Film archivist and food lover Jenny Hammerton suggests the perfect dish to accompany your screening of a Hollywood classic. Simply follow the recipe to enjoy a dinner with a twist and dine like a star.
Vincent Price was the absolute indisputable Master of Menace, playing some of the scariest and most sinister villains of the Golden Age of Hollywood. But did you know, he wrote several excellent cookbooks too?
Vincent loved to eat, he loved to cook, and most of all he loved to share food with friends and family. The cookbook he wrote with his wife Mary, A Treasury of Great Recipes, published in 1965, has become a cult “must-have” book for foodies all around the world. A first edition copy of this much sought after tome would currently set you back around £450, but fear not, a 50th anniversary edition will be available in early November. Put it on your Christmas list! Alternatively, I’m running a fun Cookalong with a chance to win a copy of the 50th Anniversary Edition of the Treasury (RRP £32) – all you have to do is cook a dish from the book and blog about it – recipes are provided, details are here.
You could have endless spooky nights eating in over the winter, watching Vincent Price movies with delicious dishes from the book to accompany them.
The Prices travelled the world, eating in the very best restaurants, gleaning recipes from many of the greatest “alchemists in tall white hats” who allowed them into their kitchens. But the Prices weren’t snobs. Alongside recipes from Michelin starred restaurants such as the Tour d’Argent in France, they wrote about the joy of eating hot dogs at baseball games, and homemade hamburgers on Sunday evenings. Their belief that everyone, whatever their budget, could eat delicious, and sometimes glamorous food is scattered throughout the book. Each recipe has a headnote, written by Vincent and when you know his mellifluous voice, you cannot help but hear him speaking these introductions as you read them.
Victoria, Vincent and Mary’s daughter, has written a truly joyful introduction to the new version of the book. She’ll be coming to the UK in November and there are many events celebrating her father’s life and work happening in London, Manchester and Dublin. Details of the Vincent Price London Legacy Tour are here – there are still a few tickets left for some of these very special events. You can find details of other events on Victoria’s website. As she so eloquently puts it: “My parents were populists who believed that everyone could live surrounded by beauty and share an elegant table filled with excellent food.” I say hear, hear!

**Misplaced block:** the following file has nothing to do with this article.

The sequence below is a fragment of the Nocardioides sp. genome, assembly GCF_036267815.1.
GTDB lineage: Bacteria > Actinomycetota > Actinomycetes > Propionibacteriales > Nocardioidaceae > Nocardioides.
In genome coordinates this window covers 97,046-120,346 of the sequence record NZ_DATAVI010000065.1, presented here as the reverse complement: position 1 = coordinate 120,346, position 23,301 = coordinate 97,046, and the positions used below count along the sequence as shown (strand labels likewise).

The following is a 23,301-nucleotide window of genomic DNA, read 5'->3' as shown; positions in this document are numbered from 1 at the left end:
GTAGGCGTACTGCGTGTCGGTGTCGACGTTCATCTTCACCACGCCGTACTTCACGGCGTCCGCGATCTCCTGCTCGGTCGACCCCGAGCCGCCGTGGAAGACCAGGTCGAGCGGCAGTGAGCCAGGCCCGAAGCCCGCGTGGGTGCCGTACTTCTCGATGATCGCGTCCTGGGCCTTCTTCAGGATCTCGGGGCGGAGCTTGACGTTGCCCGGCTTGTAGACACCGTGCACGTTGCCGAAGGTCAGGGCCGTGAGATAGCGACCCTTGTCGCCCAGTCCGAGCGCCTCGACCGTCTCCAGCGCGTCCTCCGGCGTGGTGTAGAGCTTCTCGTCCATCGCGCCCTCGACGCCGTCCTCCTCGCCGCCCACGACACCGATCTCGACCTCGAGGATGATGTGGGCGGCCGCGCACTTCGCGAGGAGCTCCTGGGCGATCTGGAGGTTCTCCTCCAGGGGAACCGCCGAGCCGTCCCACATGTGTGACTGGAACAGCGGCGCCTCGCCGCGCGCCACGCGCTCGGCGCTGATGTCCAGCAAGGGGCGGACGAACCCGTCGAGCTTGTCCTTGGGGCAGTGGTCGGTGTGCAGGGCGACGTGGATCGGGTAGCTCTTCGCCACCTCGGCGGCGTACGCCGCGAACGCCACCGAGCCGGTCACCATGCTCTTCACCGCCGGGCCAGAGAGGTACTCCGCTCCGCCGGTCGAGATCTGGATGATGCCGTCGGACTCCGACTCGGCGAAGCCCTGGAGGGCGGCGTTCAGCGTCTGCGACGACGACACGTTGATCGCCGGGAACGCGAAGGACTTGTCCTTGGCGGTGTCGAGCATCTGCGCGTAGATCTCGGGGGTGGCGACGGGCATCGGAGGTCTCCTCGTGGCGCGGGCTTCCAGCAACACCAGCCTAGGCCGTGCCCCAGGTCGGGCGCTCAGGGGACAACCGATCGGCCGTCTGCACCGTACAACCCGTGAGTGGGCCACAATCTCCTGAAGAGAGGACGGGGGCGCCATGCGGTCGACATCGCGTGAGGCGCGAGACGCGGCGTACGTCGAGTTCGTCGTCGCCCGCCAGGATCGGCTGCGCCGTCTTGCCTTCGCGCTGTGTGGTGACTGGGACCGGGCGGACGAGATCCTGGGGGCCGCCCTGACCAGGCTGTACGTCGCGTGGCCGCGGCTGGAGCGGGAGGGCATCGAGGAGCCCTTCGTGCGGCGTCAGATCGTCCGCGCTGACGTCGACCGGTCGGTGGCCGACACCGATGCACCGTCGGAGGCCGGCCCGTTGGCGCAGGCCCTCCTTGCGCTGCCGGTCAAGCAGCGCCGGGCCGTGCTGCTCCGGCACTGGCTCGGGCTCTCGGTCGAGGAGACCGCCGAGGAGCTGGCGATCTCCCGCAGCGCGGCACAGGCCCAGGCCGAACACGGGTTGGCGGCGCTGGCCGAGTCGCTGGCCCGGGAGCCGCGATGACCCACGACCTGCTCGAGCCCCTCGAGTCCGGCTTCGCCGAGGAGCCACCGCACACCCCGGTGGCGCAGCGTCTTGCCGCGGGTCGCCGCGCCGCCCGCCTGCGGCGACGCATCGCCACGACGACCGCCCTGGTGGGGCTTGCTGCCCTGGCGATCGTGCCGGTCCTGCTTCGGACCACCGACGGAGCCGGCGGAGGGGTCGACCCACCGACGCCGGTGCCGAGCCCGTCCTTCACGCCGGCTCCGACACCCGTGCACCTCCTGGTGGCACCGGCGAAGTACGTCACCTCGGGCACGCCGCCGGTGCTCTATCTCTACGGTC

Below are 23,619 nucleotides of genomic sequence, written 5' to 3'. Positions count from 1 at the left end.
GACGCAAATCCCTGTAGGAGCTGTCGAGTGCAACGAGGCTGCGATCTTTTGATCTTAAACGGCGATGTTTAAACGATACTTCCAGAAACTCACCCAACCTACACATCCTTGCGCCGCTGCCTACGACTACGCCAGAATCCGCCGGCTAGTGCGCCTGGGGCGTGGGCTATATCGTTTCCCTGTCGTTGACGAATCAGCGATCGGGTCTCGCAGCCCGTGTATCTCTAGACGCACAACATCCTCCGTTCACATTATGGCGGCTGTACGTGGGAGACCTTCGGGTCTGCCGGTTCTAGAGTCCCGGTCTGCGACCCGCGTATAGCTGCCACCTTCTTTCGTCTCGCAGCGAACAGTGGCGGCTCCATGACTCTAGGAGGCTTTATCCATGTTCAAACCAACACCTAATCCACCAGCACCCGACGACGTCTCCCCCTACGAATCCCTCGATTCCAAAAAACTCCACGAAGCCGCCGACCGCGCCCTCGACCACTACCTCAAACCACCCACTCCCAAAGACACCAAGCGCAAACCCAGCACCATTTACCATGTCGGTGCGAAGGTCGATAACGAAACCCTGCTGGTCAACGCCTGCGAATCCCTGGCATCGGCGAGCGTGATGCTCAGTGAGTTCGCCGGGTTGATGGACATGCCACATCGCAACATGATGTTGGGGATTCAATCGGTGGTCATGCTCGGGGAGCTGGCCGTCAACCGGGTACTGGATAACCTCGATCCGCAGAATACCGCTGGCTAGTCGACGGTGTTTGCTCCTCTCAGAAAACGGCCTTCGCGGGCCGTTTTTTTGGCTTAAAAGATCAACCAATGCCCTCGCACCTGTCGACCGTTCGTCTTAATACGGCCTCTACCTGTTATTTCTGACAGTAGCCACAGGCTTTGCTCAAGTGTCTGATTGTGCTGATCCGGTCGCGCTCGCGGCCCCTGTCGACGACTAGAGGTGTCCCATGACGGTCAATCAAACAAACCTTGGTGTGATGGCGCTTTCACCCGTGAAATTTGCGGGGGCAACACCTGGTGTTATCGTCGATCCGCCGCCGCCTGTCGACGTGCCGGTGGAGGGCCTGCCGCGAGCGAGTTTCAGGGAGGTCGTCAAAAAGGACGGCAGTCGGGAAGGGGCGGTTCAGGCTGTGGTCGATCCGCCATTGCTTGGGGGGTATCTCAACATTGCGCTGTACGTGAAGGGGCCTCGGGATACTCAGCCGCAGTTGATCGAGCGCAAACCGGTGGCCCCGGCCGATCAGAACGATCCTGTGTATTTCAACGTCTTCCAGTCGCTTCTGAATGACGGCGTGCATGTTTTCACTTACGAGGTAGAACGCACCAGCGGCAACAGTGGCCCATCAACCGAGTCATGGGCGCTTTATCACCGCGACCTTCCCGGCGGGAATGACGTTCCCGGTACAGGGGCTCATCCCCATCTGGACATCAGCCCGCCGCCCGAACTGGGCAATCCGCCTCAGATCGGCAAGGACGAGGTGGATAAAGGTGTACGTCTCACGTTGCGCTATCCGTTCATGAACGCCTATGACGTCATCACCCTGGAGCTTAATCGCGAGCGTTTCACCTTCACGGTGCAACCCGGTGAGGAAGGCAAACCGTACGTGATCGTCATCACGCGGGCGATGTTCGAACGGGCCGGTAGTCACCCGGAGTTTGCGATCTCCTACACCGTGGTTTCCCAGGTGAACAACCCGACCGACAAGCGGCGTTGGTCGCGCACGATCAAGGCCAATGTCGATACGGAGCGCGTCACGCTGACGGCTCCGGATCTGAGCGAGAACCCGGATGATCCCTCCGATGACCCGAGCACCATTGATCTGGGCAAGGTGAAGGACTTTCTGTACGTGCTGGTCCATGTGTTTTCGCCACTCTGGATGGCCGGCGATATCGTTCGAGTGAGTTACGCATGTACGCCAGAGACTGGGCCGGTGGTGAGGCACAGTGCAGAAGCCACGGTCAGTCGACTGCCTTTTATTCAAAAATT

The Treasury contains over 400 recipes, ranging from breakfast favourites such as Blueberry Muffins and French Toast Santa Fe, to delicious dinners of Dutch Green Pea Soup and Hotchpotch of Curly Kale. For Bibelot though, I propose this fail-safe recipe for shortbread. When I spotted a cookie cutter that stamps out the traditional shortbread lettering I had to get one. Mine is from the National Railway Museum Shop. However, if you fancy making a spookier batch, you could get yourself some Halloween cookie cutters!
Scotch Shortbread – makes 48 cookies
1. Sift ½ cup confectioners (icing) sugar.
2. Beat 1 cup butter/margarine until it is as soft as the sugar.
3. Continue beating and gradually add the sugar.
4. When mixture is creamy and light, add 1 teaspoon vanilla.
5. Combine 2 cups cake flour (plain flour is fine) ¼ teaspoon salt, and ¼ teaspoon baking powder in a separate bowl.
6. Stir into the butter/margarine-sugar mixture, blending thoroughly.
7. Preheat the oven to moderate (350 degrees F / 180 degrees C / gas mark 4).
8. Chill the dough.
9. Roll dough to a ¼ inch thickness.
10. Cut into squares and prick the dough all over with a fork.
11. Cover a cookie sheet with foil and place squares on it.
12. Bake for around 20 minutes. Shortbread should just begin to colour.
Note: All ovens vary, so I would suggest baking a few shortbreads to test temperature and cooking time, rather than cooking a big batch all at once. I always have my oven at 160 degrees and keep an eye on them through the oven door!
These keep for a good few days in a sealed biscuit tin, if you can bear to keep your mitts of them!
Cruelty free list:
Dairy free margarine – We like Pure and Vitalite from health food shops and most supermarkets.
Most supermarkets now stock their own brands too!
Eating and drinking like the stars of yesteryear…
For more famous foodie delights, visit Jenny’s blog